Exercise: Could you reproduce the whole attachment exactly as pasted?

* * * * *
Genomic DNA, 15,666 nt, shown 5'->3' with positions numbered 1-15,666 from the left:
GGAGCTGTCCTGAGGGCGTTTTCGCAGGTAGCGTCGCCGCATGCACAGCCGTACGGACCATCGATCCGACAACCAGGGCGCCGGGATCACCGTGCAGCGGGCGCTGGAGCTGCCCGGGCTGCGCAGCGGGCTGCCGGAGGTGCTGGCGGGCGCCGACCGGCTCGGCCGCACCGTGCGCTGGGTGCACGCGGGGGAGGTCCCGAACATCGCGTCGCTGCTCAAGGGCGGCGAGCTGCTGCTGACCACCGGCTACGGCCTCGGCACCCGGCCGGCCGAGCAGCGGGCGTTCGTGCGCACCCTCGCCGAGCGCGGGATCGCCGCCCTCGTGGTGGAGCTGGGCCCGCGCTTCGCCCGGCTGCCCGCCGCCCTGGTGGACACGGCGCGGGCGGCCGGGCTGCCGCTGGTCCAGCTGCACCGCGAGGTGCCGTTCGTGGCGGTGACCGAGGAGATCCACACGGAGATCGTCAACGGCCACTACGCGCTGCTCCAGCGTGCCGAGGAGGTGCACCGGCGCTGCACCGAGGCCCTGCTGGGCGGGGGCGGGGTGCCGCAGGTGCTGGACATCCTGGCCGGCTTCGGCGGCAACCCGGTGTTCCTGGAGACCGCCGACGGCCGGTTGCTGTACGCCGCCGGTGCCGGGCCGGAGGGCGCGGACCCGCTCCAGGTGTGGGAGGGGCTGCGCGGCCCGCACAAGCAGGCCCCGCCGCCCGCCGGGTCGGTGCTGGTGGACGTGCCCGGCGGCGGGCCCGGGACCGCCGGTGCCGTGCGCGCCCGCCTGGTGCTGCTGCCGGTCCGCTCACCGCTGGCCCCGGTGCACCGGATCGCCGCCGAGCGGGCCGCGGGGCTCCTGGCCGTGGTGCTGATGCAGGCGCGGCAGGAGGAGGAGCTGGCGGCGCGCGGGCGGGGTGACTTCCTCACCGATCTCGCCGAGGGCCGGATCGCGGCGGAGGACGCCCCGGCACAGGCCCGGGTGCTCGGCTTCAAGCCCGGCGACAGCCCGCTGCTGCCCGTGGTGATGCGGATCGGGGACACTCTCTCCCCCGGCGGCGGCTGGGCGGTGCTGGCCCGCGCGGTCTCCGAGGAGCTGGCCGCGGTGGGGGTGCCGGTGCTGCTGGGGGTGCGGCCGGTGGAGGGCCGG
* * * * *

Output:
Genomic DNA, 15,666 nt, shown 5'->3' with positions numbered 1-15,666 from the left:
GGAGCTGTCCTGAGGGCGTTTTCGCAGGTAGCGTCGCCGCATGCACAGCCGTACGGACCATCGATCCGACAACCAGGGCGCCGGGATCACCGTGCAGCGGGCGCTGGAGCTGCCCGGGCTGCGCAGCGGGCTGCCGGAGGTGCTGGCGGGCGCCGACCGGCTCGGCCGCACCGTGCGCTGGGTGCACGCGGGGGAGGTCCCGAACATCGCGTCGCTGCTCAAGGGCGGCGAGCTGCTGCTGACCACCGGCTACGGCCTCGGCACCCGGCCGGCCGAGCAGCGGGCGTTCGTGCGCACCCTCGCCGAGCGCGGGATCGCCGCCCTCGTGGTGGAGCTGGGCCCGCGCTTCGCCCGGCTGCCCGCCGCCCTGGTGGACACGGCGCGGGCGGCCGGGCTGCCGCTGGTCCAGCTGCACCGCGAGGTGCCGTTCGTGGCGGTGACCGAGGAGATCCACACGGAGATCGTCAACGGCCACTACGCGCTGCTCCAGCGTGCCGAGGAGGTGCACCGGCGCTGCACCGAGGCCCTGCTGGGCGGGGGCGGGGTGCCGCAGGTGCTGGACATCCTGGCCGGCTTCGGCGGCAACCCGGTGTTCCTGGAGACCGCCGACGGCCGGTTGCTGTACGCCGCCGGTGCCGGGCCGGAGGGCGCGGACCCGCTCCAGGTGTGGGAGGGGCTGCGCGGCCCGCACAAGCAGGCCCCGCCGCCCGCCGGGTCGGTGCTGGTGGACGTGCCCGGCGGCGGGCCCGGGACCGCCGGTGCCGTGCGCGCCCGCCTGGTGCTGCTGCCGGTCCGCTCACCGCTGGCCCCGGTGCACCGGATCGCCGCCGAGCGGGCCGCGGGGCTCCTGGCCGTGGTGCTGATGCAGGCGCGGCAGGAGGAGGAGCTGGCGGCGCGCGGGCGGGGTGACTTCCTCACCGATCTCGCCGAGGGCCGGATCGCGGCGGAGGACGCCCCGGCACAGGCCCGGGTGCTCGGCTTCAAGCCCGGCGACAGCCCGCTGCTGCCCGTGGTGATGCGGATCGGGGACACTCTCTCCCCCGGCGGCGGCTGGGCGGTGCTGGCCCGCGCGGTCTCCGAGGAGCTGGCCGCGGTGGGGGTGCCGGTGCTGCTGGGGGTGCGGCCGGTGGAGGGCCGG